Ana Chaya Scotney’s one-woman play is an Earth-shattering experience
Powerful. Fragile. Wistful. Defiant. Ana Chaya Scotney (Tūhoe) is all these things and more in ScatterGun: After The Death of Rūaumoko. Ana dons a dozen faces to explore the frayed threads of whakapapa, diaspora, and the meaning of ūkaipō (origin) as ties that bind tangata. Transforming from character to character, transporting between times and places, Ana is an unbound force on stage.
ScatterGun is the moniker of the main character Agnes, a millennial Māori woman with Tūhoe whakapapa, living in ‘The City’. We join ScatterGun on a night in her life at her brother Rūaumoko’s five-year memorial gathering. But this setting, a family gathering at the Viaduct, is only the grounding scene for the play. As we delve deeper into the night we maneuver between her external and internal experience, traversing the mythic and the real until it is unclear where these boundaries start and end. Whaikōrero (speech), tautohetohe (debate), and epic poetry inspire the piece with Ana transitioning seamlessly through monologues, karakia, rants and even a rap at one point.
Our entrance to the play is in the metaphysical realm. Ana, poised and enigmatic, darts glances around the audience that feel intimate yet daring, before taking the stage with raised arms. Crawling, crouching, leaping, Ana transforms the empty stage into a cosmic playground; her ritualistic motions have a child-at-play energy. With each emphatic “BOOSH” Ana vocalises, there’s a sense of revelry in her movements as the empty stage erupts with the appearance of tectonic activity.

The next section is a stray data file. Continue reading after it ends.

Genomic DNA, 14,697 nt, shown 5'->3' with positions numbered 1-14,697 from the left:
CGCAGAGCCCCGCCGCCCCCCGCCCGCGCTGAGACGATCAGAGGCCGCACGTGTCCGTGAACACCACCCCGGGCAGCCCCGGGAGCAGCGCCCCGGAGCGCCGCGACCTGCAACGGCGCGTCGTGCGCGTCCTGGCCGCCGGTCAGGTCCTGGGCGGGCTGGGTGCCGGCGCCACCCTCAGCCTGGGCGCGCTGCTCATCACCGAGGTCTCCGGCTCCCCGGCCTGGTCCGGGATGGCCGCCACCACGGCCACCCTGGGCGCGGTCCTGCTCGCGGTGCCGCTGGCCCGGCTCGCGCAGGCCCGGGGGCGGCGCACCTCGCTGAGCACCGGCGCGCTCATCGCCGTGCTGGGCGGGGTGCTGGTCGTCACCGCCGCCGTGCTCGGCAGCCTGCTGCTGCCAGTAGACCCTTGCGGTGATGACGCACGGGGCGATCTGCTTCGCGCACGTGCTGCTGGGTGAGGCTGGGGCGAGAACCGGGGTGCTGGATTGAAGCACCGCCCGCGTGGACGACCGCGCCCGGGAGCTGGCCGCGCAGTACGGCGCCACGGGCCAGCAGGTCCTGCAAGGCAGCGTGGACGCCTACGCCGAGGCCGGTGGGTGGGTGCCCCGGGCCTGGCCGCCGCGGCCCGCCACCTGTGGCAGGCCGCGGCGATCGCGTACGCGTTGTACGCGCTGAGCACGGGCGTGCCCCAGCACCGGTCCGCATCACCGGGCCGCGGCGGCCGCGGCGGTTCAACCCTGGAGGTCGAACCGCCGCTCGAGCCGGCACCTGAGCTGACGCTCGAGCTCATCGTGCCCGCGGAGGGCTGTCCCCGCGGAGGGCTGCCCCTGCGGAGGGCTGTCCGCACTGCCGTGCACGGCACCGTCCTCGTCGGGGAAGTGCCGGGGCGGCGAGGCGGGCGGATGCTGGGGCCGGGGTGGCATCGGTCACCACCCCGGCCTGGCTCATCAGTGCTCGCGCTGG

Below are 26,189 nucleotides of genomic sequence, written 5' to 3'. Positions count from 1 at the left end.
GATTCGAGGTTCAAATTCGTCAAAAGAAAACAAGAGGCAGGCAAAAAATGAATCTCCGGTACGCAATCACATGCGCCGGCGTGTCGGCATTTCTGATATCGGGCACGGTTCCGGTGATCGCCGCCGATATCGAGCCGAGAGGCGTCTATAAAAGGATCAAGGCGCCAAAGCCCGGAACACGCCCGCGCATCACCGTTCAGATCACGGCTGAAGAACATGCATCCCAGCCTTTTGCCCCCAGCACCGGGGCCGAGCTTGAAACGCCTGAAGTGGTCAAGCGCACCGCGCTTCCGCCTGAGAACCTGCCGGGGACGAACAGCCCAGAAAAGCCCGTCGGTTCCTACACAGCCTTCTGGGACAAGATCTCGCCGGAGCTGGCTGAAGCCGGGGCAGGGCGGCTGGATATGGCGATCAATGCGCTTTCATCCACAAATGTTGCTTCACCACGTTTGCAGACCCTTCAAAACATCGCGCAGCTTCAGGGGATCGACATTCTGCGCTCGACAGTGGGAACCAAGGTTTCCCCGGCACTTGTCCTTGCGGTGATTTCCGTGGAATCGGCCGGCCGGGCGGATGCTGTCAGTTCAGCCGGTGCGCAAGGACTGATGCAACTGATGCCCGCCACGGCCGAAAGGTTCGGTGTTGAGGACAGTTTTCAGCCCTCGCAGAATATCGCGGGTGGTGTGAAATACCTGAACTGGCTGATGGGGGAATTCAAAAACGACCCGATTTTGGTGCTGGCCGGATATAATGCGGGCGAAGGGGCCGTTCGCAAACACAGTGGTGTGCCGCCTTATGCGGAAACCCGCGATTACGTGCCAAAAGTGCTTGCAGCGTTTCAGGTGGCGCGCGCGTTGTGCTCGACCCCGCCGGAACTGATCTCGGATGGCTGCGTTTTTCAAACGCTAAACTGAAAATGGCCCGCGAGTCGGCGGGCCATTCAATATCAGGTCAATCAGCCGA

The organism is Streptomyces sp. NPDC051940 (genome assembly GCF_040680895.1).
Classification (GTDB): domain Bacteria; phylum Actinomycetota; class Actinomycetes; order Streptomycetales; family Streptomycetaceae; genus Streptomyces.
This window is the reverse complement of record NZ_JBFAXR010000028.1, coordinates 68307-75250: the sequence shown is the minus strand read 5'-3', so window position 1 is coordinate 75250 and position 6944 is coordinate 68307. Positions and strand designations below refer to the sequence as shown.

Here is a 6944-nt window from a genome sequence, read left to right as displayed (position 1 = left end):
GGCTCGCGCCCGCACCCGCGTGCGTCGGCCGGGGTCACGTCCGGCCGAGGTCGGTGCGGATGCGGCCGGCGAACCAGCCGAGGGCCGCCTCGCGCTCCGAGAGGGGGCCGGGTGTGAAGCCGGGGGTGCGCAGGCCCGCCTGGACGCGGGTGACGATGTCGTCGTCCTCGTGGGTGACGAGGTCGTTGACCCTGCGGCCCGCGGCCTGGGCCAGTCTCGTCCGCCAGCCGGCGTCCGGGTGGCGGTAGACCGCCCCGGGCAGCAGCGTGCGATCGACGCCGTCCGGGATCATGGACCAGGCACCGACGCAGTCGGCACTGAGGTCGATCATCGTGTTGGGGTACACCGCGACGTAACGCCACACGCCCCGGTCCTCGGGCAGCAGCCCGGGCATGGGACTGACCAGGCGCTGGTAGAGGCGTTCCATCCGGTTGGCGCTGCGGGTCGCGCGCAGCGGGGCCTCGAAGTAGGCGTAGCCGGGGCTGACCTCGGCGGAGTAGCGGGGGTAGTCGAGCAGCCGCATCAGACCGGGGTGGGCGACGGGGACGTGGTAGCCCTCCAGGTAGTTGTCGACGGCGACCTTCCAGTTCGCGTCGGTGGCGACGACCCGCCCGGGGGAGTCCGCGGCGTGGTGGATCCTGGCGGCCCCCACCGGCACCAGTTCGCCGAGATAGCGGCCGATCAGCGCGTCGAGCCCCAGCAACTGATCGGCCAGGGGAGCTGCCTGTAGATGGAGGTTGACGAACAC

She is Rūaumoko, ātua of natural disasters, volcanoes and seasonal change, responsible for the movement beneath Papatūānuku’s interior. “At the time of Papatūānuku and Ranginui’s separation, he was still in utero”, Ana explained, “He’s the personification of unrealised potential”. His mythology feeds into the aspirations behind ScatterGun as having a “remedial quality”; regeneration and restoration are foundational themes for the piece. Despite being a disruptive agent, Ana believes that what underlies Rūaumoko’s kaupapa to “create new land, to create volcanic and tectonic variation” was “to create understanding, to bring things closer”. It was these ideas which inspired Ana as the “bigger metaphoric language inside these more intellectual or philosophical concepts around place and belonging, economics, race, class.”
What it means to be Māori at this moment in time and place is a question that reoccurs throughout the play, but is left open for further exploration. Shortly into the play, Ana imitates a pouwhenua, staring down the audience with a pukana. This is our first introduction to ScatterGun, their mokopuna, as Ana-as-pouwhenua talks them up; ScatterGun seems like the baddest out there. As the play progresses, we see ScatterGun reveal more of her anxieties. We witness her grapple with her cultural identity and the disconnecting effect of the Urban setting, dipping in and out of memories of whānau back in Te Urewera. These are tender moments: an uncle recalling traditional practices of their iwi trading on the awa before the introduction of meth ripped apart tribal bonds; an aunt recalling a moment of connection with the whenua as she touches the ground then caresses her pregnant stomach in an invocation of Papatūānuku and Rūaumoko. So when we are brought back to the present at the Viaduct, there’s something unsettling seeing ScatterGun surrounded by the Remuera WASPs swarming the function. We feel her longing for ūkaipō grow as the night goes on, as ScatterGun realises her growing disconnect from her ancestral homeland and becomes painfully aware of her disconnect with her present family.